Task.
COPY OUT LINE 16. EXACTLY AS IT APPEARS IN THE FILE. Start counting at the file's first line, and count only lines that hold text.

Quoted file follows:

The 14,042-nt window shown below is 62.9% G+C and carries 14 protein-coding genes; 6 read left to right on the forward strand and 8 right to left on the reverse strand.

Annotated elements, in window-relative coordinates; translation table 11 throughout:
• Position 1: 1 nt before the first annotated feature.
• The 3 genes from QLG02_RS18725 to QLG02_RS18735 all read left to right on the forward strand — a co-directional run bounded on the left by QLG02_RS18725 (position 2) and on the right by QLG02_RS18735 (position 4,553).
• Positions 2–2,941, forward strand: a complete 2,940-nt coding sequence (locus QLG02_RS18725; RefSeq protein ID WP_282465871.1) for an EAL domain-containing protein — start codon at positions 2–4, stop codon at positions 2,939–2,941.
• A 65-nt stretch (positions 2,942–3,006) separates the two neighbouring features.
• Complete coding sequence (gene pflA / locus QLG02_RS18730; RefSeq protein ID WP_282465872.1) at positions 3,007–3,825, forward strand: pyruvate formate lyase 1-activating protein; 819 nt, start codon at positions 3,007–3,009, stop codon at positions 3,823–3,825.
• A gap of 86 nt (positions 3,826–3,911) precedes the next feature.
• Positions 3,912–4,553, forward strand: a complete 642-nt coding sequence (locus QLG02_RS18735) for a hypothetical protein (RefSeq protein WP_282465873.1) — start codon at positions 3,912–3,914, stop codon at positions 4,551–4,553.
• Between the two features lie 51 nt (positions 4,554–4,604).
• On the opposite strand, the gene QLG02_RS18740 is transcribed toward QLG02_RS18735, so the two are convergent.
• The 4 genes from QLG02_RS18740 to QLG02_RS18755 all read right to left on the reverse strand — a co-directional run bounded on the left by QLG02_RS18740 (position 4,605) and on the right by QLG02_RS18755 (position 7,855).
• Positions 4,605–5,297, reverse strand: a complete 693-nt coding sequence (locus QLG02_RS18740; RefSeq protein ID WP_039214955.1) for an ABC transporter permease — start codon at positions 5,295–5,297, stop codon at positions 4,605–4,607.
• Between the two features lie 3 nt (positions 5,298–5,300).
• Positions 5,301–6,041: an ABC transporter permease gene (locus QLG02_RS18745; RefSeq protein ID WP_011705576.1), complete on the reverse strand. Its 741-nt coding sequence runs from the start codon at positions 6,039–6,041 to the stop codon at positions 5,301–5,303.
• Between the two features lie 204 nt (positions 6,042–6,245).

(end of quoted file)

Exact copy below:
• Between the two features lie 204 nt (positions 6,042–6,245).